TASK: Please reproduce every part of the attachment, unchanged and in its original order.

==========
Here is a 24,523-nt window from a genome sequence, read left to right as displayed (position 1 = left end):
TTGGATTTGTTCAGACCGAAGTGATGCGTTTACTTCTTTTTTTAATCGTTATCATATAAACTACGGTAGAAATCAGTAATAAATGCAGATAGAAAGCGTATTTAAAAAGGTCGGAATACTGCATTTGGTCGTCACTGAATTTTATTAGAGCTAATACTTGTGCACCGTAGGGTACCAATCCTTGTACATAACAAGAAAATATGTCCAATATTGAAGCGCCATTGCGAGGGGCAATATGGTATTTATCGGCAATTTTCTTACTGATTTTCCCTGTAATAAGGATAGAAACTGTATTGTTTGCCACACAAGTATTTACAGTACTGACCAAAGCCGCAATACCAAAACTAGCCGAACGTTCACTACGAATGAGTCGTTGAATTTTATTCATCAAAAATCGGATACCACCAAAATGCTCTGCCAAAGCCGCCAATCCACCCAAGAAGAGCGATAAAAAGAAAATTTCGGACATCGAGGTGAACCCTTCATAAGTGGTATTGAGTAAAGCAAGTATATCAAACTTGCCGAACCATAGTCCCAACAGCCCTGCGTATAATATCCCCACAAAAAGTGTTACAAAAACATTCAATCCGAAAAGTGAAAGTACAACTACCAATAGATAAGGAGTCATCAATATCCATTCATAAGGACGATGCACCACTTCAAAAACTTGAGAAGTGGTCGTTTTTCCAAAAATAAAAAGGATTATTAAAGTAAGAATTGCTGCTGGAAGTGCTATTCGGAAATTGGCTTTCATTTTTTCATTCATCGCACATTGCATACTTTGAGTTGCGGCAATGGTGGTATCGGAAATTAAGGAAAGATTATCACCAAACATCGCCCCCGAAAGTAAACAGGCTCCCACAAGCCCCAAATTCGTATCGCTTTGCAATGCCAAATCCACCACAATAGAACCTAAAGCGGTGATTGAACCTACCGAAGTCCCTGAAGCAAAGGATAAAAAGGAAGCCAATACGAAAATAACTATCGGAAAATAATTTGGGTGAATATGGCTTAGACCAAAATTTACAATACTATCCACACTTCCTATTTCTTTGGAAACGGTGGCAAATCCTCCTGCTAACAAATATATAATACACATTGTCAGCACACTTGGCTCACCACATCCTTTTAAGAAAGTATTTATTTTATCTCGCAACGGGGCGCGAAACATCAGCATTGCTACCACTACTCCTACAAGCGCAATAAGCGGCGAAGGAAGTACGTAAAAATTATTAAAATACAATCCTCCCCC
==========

Here is a 24,523-nt window from a genome sequence, read left to right as displayed (position 1 = left end):
TTGGATTTGTTCAGACCGAAGTGATGCGTTTACTTCTTTTTTTAATCGTTATCATATAAACTACGGTAGAAATCAGTAATAAATGCAGATAGAAAGCGTATTTAAAAAGGTCGGAATACTGCATTTGGTCGTCACTGAATTTTATTAGAGCTAATACTTGTGCACCGTAGGGTACCAATCCTTGTACATAACAAGAAAATATGTCCAATATTGAAGCGCCATTGCGAGGGGCAATATGGTATTTATCGGCAATTTTCTTACTGATTTTCCCTGTAATAAGGATAGAAACTGTATTGTTTGCCACACAAGTATTTACAGTACTGACCAAAGCCGCAATACCAAAACTAGCCGAACGTTCACTACGAATGAGTCGTTGAATTTTATTCATCAAAAATCGGATACCACCAAAATGCTCTGCCAAAGCCGCCAATCCACCCAAGAAGAGCGATAAAAAGAAAATTTCGGACATCGAGGTGAACCCTTCATAAGTGGTATTGAGTAAAGCAAGTATATCAAACTTGCCGAACCATAGTCCCAACAGCCCTGCGTATAATATCCCCACAAAAAGTGTTACAAAAACATTCAATCCGAAAAGTGAAAGTACAACTACCAATAGATAAGGAGTCATCAATATCCATTCATAAGGACGATGCACCACTTCAAAAACTTGAGAAGTGGTCGTTTTTCCAAAAATAAAAAGGATTATTAAAGTAAGAATTGCTGCTGGAAGTGCTATTCGGAAATTGGCTTTCATTTTTTCATTCATCGCACATTGCATACTTTGAGTTGCGGCAATGGTGGTATCGGAAATTAAGGAAAGATTATCACCAAACATCGCCCCCGAAAGTAAACAGGCTCCCACAAGCCCCAAATTCGTATCGCTTTGCAATGCCAAATCCACCACAATAGAACCTAAAGCGGTGATTGAACCTACCGAAGTCCCTGAAGCAAAGGATAAAAAGGAAGCCAATACGAAAATAACTATCGGAAAATAATTTGGGTGAATATGGCTTAGACCAAAATTTACAATACTATCCACACTTCCTATTTCTTTGGAAACGGTGGCAAATCCTCCTGCTAACAAATATATAATACACATTGTCAGCACACTTGGCTCACCACATCCTTTTAAGAAAGTATTTATTTTATCTCGCAACGGGGCGCGAAACATCAGCATTGCTACCACTACTCCTACAAGCGCAATAAGCGGCGAAGGAAGTACGTAAAAATTATTAAAATACAATCCTCCCCC